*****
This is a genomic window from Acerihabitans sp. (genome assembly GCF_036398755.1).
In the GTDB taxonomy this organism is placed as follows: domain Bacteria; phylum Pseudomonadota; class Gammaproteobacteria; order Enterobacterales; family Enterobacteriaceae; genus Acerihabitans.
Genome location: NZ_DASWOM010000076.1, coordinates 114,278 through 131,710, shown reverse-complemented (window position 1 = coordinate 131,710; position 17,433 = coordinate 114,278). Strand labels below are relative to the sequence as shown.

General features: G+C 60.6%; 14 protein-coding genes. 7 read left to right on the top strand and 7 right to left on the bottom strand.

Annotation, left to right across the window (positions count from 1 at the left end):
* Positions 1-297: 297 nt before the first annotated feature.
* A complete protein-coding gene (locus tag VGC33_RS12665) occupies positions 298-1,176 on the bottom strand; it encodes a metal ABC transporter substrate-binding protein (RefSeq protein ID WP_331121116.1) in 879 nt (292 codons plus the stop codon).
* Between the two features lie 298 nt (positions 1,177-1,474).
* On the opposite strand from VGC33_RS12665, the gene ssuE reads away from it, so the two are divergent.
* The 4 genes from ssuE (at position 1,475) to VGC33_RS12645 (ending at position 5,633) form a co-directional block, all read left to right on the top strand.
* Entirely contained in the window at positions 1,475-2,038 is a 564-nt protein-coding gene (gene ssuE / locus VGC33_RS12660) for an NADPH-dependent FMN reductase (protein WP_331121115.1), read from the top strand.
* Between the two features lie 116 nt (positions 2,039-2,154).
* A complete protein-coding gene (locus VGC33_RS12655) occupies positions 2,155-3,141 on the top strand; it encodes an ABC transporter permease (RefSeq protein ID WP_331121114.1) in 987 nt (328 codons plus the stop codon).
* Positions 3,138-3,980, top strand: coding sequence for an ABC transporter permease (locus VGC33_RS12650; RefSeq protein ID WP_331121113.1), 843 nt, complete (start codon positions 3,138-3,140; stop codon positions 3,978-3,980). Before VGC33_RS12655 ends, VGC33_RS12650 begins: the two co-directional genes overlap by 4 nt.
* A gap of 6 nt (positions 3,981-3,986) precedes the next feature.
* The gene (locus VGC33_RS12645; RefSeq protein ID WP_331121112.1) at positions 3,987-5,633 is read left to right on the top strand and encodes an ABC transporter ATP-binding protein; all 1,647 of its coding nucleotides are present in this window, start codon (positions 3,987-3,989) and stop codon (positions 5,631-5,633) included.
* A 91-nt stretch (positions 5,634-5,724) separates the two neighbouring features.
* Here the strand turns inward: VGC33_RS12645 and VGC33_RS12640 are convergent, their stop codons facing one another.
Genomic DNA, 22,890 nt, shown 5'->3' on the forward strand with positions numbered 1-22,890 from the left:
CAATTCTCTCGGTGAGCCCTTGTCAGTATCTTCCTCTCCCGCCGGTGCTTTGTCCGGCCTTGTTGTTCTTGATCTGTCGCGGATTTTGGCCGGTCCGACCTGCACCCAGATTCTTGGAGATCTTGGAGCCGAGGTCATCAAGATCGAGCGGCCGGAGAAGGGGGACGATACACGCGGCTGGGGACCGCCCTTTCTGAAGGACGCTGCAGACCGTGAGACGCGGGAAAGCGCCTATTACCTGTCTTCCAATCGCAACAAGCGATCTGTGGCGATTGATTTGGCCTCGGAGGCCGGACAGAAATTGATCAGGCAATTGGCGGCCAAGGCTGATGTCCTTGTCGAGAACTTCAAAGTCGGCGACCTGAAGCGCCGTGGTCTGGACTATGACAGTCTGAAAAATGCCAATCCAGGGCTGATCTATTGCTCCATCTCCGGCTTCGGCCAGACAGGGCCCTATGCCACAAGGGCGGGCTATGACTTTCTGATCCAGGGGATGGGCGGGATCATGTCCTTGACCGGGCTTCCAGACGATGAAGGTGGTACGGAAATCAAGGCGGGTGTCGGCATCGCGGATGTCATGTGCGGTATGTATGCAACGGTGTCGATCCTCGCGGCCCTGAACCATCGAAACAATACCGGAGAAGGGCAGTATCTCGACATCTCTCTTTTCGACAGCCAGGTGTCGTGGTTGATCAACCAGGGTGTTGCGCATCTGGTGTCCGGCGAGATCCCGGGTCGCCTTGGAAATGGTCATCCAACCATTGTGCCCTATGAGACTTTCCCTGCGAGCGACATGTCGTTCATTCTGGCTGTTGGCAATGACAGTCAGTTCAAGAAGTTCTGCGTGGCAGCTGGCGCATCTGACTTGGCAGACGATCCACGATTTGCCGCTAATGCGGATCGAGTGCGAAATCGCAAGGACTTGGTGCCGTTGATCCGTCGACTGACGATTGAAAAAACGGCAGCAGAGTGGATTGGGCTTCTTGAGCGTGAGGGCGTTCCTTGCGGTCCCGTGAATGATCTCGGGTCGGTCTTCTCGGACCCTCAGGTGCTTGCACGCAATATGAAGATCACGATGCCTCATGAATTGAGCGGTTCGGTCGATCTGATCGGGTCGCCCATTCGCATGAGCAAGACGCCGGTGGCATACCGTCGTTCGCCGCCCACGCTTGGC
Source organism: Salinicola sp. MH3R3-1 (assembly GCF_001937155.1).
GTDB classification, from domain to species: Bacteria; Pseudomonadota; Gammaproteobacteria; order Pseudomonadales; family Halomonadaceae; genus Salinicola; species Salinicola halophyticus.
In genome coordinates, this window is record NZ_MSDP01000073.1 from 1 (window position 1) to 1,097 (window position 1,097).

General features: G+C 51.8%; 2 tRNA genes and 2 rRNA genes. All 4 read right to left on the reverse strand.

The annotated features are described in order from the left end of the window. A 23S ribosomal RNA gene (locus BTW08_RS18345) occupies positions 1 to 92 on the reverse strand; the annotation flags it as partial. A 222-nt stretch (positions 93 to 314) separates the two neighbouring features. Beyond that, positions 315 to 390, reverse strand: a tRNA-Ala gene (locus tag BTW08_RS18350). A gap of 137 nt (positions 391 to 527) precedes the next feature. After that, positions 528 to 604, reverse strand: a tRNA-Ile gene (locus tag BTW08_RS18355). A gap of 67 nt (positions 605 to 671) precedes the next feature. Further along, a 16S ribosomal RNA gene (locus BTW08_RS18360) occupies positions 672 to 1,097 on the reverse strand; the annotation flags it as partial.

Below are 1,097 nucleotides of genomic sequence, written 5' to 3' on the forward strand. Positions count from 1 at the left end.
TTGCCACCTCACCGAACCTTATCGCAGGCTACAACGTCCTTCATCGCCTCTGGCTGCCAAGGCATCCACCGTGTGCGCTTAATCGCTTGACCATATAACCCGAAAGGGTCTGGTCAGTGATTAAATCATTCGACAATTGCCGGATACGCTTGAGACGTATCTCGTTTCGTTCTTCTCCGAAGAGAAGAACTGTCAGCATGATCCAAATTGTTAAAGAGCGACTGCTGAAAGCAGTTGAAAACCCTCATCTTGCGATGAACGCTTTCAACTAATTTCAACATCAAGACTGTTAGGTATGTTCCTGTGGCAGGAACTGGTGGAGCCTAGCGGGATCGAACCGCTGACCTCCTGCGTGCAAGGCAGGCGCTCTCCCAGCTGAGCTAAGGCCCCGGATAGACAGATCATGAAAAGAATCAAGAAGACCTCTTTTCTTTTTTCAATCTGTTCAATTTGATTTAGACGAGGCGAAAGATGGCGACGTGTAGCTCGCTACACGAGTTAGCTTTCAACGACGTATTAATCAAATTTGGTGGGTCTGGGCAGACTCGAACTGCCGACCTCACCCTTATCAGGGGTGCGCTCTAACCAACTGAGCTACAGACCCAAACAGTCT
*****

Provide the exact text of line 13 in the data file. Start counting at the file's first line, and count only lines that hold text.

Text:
* A complete protein-coding gene (locus VGC33_RS12655) occupies positions 2,155-3,141 on the top strand; it encodes an ABC transporter permease (RefSeq protein ID WP_331121114.1) in 987 nt (328 codons plus the stop codon).